What are your career drivers? How are your career drivers connected to your career goals? Here’s a formula to help you evaluate your readiness to move on.
Three primary drivers tend to guide your decision to take a next step in your career:
Personal and professional growth As an individual: Are you growing in confidence, maturity, interpersonal relationships, experience, exposure, visibility, credibility, and influence? As a professional: Have you increased your skills and abilities, learn higher levels of complexities, engage with higher management, expand your functional knowledge to position you on an upward trajectory? Are you being provided with leadership opportunities?
Expanding responsibilities and compensation Are you increasing your responsibilities while expanding your compensation? Responsibilities can expand by additional roles, tasks or projects, inclusion in groups that will advance you within the organization? Compensation is a measure of how the organization values your contribution. It shows in performance increases above the norm, a bonus for a job well done, or stock. Non-financial rewards are also an indicator of appreciation, like being recognized by the “big boss”.
Freedom of action and freedom to perform How tightly are you supervised? Have you been given the freedom to develop the strategies and execute an approved plan to achieve stated results? If you’re micro-managed or spoon-fed, it’s time to ask why. Freedom to act is extremely important as it demonstrates the confidence the company has in you. The higher in management you go, the greater the freedom of action. A person cannot become an Olympic gold medal figure skater by practicing on a block of ice.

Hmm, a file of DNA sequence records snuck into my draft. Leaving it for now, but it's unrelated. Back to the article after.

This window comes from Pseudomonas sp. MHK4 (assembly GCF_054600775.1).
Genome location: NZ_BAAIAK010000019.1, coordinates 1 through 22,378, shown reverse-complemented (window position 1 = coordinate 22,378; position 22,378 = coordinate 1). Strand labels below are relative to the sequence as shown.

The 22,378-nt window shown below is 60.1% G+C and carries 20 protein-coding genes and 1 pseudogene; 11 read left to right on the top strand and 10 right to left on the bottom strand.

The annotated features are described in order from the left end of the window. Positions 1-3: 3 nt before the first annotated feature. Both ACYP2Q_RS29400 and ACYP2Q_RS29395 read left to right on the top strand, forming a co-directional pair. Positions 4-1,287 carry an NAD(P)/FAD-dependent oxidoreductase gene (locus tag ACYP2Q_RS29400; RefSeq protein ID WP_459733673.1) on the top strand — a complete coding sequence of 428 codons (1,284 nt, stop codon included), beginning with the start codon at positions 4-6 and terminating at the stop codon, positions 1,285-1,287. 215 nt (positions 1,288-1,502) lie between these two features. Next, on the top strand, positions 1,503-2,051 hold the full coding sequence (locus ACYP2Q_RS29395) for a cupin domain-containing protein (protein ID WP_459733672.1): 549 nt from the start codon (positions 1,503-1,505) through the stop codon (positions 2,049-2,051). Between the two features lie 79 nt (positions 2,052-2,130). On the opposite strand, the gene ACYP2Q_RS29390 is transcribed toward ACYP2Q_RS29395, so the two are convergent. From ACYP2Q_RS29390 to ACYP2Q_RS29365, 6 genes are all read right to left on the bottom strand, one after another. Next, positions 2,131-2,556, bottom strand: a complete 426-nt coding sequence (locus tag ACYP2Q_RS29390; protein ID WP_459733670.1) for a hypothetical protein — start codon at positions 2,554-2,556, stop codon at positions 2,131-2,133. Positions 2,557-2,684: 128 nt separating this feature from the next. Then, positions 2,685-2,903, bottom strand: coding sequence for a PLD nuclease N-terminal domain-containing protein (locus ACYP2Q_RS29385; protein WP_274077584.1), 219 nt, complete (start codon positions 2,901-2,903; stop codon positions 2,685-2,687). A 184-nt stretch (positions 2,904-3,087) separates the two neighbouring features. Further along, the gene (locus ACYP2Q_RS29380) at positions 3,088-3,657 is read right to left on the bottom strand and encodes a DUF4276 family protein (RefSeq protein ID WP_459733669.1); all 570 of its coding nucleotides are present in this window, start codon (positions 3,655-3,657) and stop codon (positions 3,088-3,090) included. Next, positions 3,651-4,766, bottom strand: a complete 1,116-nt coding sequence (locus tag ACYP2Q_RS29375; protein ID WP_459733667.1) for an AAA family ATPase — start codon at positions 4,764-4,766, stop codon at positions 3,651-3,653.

Create a chart and rate where you are on each of the three drivers:
- A rating from 75 or higher means you are progressing nicely. The higher the number the greater your progress and opportunities for advancement
- A rating from 60 to 74 means you are moving along at a modest pace
- A rating of 60 or below shouts for a fundamental change in function, direction or job
Apply the rating scale to each one of the drivers. Add the total value of each driver. If your Value Index is 180 or less, you have a decision to make. A total number of 225 or more means you are making good progress. Not only is the total number important, but so is the allocation. You can be in the 90’s on #1 and #2 but have no freedom of action. Determine what your best number is and in which combination. The difficultly is when one or all three numbers are below 65.
If your scores are not acceptable to you, talk with your boss if you can. Explain what you need in order to achieve your greatest contribution. Your current organization knows you best and should be able to adjust easier. If not, then you’ll know it’s time to search the marketplace.
Take control of your destiny. You’re the only one responsible for your own career.
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